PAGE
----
UZH-Logo

Maintenance Infos

Streptococcus tigurinus is highly virulent in a rat model of experimental endocarditis


Veloso, Tiago Rafael; Zbinden, Andrea; Andreoni, Federica; Giddey, Marlyse; Vouillamoz, Jacques; Moreillon, Philippe; Zinkernagel, Annelies Sophie; Entenza, José Manuel (2013). Streptococcus tigurinus is highly virulent in a rat model of experimental endocarditis. International Journal of Medical Microbiology : IJMM, 303(8):498-504.

Abstract

Streptococcus tigurinus is responsible for systemic infections in humans including infective endocarditis. We investigated whether the invasive trait of S. tigurinus in humans correlated with an increased ability to induce IE in rats. Rats with catheter-induced aortic vegetations were inoculated with 10(4)CFU/ml of either of four S. tigurinus strains AZ_3a(T), AZ_4a, AZ_8 and AZ_14, isolated from patients with infective endocarditis or with the well known IE pathogen Streptococcus gordonii (Challis). Aortic infection was assessed after 24h. S. tigurinus AZ_3a(T), AZ_4a and AZ_14 produced endocarditis in ≥80% of rats whereas S. gordonii produced endocarditis in only 33% of animals (P<0.05). S. tigurinus AZ_8 caused vegetation infection in 56% of the animals. The capacity of S. tigurinus to induce aortic infection was not related to their ability to bind extracellular matrix proteins (fibrinogen, fibronectin or collagen) or to trigger platelet aggregation. However, all S. tigurinus isolates showed an enhanced resistance to phagocytosis by macrophages and two of them had an increased ability to enter endothelial cells, key attributes of invasive streptococcal species.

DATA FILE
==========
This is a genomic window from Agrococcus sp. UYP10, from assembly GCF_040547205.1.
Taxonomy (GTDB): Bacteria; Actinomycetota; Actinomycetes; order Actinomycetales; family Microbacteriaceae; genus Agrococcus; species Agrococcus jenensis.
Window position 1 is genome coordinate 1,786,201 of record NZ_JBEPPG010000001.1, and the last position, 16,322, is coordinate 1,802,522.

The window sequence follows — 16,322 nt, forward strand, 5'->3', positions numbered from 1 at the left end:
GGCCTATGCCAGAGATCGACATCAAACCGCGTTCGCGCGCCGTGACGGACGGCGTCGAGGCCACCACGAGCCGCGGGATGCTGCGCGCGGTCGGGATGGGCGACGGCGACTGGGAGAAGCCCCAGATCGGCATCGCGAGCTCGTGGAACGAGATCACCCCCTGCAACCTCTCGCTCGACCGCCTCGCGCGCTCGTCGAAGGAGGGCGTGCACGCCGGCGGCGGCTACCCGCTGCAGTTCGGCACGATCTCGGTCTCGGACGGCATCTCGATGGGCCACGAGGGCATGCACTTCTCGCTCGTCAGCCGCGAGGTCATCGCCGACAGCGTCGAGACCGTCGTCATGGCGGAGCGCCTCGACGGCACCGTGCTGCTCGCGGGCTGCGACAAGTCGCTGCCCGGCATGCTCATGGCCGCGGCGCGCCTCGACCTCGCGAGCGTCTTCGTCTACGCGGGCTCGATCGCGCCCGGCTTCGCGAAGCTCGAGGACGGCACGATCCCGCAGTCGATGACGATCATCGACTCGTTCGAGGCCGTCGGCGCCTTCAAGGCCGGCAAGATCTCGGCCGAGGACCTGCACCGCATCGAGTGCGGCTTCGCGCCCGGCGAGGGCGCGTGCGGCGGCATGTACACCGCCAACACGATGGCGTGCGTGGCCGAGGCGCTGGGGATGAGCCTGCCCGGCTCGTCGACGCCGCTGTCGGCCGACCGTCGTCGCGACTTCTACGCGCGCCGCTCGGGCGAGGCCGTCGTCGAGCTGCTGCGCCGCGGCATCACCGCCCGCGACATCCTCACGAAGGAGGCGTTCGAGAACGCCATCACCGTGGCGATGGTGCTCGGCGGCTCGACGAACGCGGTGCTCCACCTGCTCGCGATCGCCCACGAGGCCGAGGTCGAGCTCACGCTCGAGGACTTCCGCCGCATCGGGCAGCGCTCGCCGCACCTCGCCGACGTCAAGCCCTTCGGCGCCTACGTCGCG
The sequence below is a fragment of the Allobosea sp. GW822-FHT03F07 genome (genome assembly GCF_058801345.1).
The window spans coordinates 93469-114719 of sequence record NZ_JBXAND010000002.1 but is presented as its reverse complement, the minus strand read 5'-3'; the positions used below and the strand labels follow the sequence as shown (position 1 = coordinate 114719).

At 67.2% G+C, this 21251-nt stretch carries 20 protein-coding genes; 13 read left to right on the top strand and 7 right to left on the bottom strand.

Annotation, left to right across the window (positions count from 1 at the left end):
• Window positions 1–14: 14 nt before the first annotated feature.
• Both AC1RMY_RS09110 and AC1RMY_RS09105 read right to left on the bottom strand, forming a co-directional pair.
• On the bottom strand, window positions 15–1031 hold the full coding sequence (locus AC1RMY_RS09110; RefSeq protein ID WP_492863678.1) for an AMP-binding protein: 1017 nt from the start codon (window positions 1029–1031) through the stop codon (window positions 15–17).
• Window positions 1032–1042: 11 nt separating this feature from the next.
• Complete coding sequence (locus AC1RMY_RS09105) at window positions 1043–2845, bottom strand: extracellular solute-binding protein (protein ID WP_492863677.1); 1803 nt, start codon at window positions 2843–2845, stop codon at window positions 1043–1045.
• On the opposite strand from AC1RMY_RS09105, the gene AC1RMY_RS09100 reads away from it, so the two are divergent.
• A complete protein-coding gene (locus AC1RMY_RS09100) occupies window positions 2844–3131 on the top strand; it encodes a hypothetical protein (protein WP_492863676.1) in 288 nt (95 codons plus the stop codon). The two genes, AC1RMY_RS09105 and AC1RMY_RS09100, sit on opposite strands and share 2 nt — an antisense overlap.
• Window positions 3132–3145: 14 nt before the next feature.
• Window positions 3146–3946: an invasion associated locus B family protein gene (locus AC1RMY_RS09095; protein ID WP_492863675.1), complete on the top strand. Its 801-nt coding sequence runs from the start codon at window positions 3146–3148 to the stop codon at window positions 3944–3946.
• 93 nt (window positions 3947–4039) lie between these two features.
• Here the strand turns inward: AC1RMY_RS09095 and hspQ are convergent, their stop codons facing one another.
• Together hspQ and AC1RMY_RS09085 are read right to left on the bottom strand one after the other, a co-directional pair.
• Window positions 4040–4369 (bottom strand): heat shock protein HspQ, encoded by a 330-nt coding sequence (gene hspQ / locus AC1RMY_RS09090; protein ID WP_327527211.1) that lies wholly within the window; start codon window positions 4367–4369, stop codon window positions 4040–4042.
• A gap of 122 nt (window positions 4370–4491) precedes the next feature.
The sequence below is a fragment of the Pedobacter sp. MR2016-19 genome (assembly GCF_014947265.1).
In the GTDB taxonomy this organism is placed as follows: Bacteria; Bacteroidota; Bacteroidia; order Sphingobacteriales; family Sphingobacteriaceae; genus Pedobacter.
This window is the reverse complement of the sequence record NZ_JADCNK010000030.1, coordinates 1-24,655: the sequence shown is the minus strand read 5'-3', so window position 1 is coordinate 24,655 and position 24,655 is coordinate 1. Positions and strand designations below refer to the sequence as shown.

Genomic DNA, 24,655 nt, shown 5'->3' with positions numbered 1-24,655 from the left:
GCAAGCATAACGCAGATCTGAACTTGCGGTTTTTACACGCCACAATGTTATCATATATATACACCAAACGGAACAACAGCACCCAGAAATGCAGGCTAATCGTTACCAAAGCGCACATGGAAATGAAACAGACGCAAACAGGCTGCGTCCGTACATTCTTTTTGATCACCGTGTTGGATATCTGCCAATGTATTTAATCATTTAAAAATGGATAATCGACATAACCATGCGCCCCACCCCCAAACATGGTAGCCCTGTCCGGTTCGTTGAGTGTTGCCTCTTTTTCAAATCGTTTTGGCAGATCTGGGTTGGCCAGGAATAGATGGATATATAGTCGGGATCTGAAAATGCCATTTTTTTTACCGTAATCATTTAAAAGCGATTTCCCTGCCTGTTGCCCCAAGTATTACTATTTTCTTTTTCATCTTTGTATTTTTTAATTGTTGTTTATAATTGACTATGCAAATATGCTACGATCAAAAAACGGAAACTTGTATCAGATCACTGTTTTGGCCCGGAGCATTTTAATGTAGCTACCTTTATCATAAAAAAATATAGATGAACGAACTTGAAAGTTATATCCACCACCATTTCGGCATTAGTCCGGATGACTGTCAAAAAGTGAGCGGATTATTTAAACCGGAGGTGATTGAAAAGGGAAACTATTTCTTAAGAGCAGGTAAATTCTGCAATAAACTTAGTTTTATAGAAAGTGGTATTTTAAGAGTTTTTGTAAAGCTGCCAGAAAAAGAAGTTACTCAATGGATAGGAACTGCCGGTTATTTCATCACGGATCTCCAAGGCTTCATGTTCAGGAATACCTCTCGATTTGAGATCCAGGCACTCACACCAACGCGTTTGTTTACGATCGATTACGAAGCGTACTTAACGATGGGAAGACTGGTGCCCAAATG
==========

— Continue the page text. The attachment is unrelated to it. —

Streptococcus tigurinus is responsible for systemic infections in humans including infective endocarditis. We investigated whether the invasive trait of S. tigurinus in humans correlated with an increased ability to induce IE in rats. Rats with catheter-induced aortic vegetations were inoculated with 10(4)CFU/ml of either of four S. tigurinus strains AZ_3a(T), AZ_4a, AZ_8 and AZ_14, isolated from patients with infective endocarditis or with the well known IE pathogen Streptococcus gordonii (Challis). Aortic infection was assessed after 24h. S. tigurinus AZ_3a(T), AZ_4a and AZ_14 produced endocarditis in ≥80% of rats whereas S. gordonii produced endocarditis in only 33% of animals (P<0.05). S. tigurinus AZ_8 caused vegetation infection in 56% of the animals. The capacity of S. tigurinus to induce aortic infection was not related to their ability to bind extracellular matrix proteins (fibrinogen, fibronectin or collagen) or to trigger platelet aggregation. However, all S. tigurinus isolates showed an enhanced resistance to phagocytosis by macrophages and two of them had an increased ability to enter endothelial cells, key attributes of invasive streptococcal species.

Citations

9 citations in Web of Science®
8 citations in Scopus®
Google Scholar™

Altmetrics

Additional indexing

Item Type:Journal Article, refereed, original work
Communities & Collections:04 Faculty of Medicine > Institute of Medical Microbiology
04 Faculty of Medicine > University Hospital Zurich > Clinic for Infectious Diseases
Dewey Decimal Classification:570 Life sciences; biology
610 Medicine & health
Language:English
Date:2013
Deposited On:06 Nov 2013 13:26
Last Modified:05 Apr 2016 17:07
Publisher:Elsevier
ISSN:1438-4221
Publisher DOI:https://doi.org/10.1016/j.ijmm.2013.06.006
PubMed ID:23856340

Download

Full text not available from this repository.View at publisher

TrendTerms

TrendTerms displays relevant terms of the abstract of this publication and related documents on a map. The terms and their relations were extracted from ZORA using word statistics. Their timelines are taken from ZORA as well. The bubble size of a term is proportional to the number of documents where the term occurs. Red, orange, yellow and green colors are used for terms that occur in the current document; red indicates high interlinkedness of a term with other terms, orange, yellow and green decreasing interlinkedness. Blue is used for terms that have a relation with the terms in this document, but occur in other documents.
You can navigate and zoom the map. Mouse-hovering a term displays its timeline, clicking it yields the associated documents.

Author Collaborations